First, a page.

“Breaking the Silence” is an organization of veteran combatants who have served in the Israeli military since the start of the Second Intifada and have taken it upon themselves to expose the Israeli public to the reality of everyday life in the Occupied Territories.
Founded in March 2004 by a group of soldiers who served in Hebron, Breaking the Silence (BTS) has since acquired a special standing in the eyes of the Israeli public and in the media, as it is unique in giving voice to the experience of soldiers. To date, the organization has collected testimonies from over a 1,000 soldiers who represent all strata of Israeli society and cover nearly all units that operate in the Territories.
testimony catalog number: 611701
rank: First Sergeant
unit: Armored Corps
area: Deir al-Balah area
“We entered a neighborhood with orchards, which is the scariest. There were lots of stories going around about being surprised by tunnels or explosive devices in these orchards. When you go in you fire at lots of suspicious places. You shoot at bushes, at trees, at all sorts of houses you suddenly run into, at more trees. You fire a blast and don’t think twice about it. When we first entered [the Gaza Strip] there was this ethos about Hamas – we were certain that the moment we went in our tanks would all be up in flames. But after 48 hours during which no one shoots at you and they’re like ghosts, unseen, their presence unfelt – except once in a while the sound of one shot fired over the course of an entire day – you come to realize the situation is under control. And that’s when my difficulty there started, because the formal rules of engagement – I don’t know if for all soldiers – were, ‘Anything still there is as good as dead. Anything you see moving in the neighborhoods you’re in is not supposed to be there. The [Palestinian] civilians know they are not supposed to be there. Therefore whoever you see there, you kill.'”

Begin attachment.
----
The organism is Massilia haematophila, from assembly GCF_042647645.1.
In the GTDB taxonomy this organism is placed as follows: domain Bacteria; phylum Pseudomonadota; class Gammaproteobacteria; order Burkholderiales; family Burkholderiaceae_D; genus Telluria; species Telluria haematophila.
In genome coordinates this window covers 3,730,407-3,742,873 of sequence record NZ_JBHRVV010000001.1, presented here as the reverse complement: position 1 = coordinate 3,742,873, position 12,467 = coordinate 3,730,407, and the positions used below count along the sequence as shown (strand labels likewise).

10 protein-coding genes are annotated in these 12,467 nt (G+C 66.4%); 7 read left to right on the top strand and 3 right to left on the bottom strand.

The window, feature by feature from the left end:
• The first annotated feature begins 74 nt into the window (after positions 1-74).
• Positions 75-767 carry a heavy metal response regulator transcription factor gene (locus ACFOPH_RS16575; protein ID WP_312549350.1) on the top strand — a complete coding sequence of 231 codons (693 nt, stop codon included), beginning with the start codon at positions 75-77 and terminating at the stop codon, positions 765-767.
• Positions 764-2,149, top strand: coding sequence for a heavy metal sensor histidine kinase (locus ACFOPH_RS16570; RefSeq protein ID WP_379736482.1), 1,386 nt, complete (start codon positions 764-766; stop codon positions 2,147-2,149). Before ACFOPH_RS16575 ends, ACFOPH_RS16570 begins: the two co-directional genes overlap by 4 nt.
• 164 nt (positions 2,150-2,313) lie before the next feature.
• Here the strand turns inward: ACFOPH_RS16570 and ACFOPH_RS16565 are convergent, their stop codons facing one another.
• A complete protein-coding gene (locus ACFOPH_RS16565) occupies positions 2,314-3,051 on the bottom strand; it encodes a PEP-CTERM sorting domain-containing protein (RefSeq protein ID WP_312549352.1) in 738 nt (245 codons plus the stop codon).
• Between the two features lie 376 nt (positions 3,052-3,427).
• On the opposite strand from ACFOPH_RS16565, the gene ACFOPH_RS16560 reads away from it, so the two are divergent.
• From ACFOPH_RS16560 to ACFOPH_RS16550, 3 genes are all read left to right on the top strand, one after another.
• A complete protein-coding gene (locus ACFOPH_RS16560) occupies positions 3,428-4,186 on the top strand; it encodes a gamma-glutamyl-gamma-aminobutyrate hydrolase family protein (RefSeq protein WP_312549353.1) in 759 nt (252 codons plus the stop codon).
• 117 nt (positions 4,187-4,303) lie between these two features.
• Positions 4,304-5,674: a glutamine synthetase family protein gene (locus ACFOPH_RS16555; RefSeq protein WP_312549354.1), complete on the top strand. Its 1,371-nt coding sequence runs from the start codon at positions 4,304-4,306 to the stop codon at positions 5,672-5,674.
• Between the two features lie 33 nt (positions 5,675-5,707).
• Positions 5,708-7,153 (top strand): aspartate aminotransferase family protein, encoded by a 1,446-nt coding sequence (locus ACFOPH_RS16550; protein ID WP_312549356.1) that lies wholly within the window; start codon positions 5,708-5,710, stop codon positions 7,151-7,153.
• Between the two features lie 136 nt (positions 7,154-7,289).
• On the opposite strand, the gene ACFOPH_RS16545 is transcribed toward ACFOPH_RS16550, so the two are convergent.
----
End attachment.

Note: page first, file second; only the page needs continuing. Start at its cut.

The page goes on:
Who gave that order?
“The commander. ‘Anything you see in the neighborhoods you’re in, anything within a reasonable distance, say between zero and 200 meters – is dead on the spot. No authorization needed.’ We asked him: ‘I see someone walking in the street, do I shoot him?” He said yes.
‘Why do I shoot him?’
‘Because he isn’t supposed to be there. Nobody, no sane civilian who isn’t a terrorist, has any business being within 200 meters of a tank. And, if he places himself in such a situation, he is apparently up to something.’
Every place you took over, anything you ‘sterilized,’ anything within a range of zero to 200 meters, 300 meters –that’s supposed to be a ‘sterilized’ area, from our perspective.”
Did the commander discuss what happens if you run into civilians or uninvolved people?
“There are none. The working assumption states – and I want to stress that this is a quote of sorts: that anyone located in an IDF area, in areas the IDF took over – is not [considered] a civilian. That is the working assumption. We entered Gaza with that in mind, and with an insane amount of firepower. I don’t know if it was proportionate or not. I don’t claim to be a battalion commander or a general. But it reached a point where a single tank – and remember, there were 11 of those just where I was – fires between 20 and 30 shells per day. The two-way radio was crazy when we entered. There was one reservist tank company that positioned itself up on a hill and started firing. They fired lots – that company’s formal numbers stood at something like 150 shells per day. They fired, fired, fired. They started pounding things down two hours ahead [of the entrance].”
What did they fire at?
“They were providing cover during the entrance [to the Gaza Strip]. They were shooting mostly at al-Bureij, which is a neighborhood with a dominant geographical vantage point, and is also a Hamas stronghold, according to what we were told. I don’t know exactly what they were firing at and what they were using, but I do know they were firing a lot, tearing down that neighborhood, tearing it down to a whole new level. About 150 shells per day.”
BTS endeavors to stimulate public debate about the price paid for a reality in which young soldiers face a civilian population on a daily basis, and are engaged in the control of that population’s everyday life. Their work aims to bring an end to the occupation.
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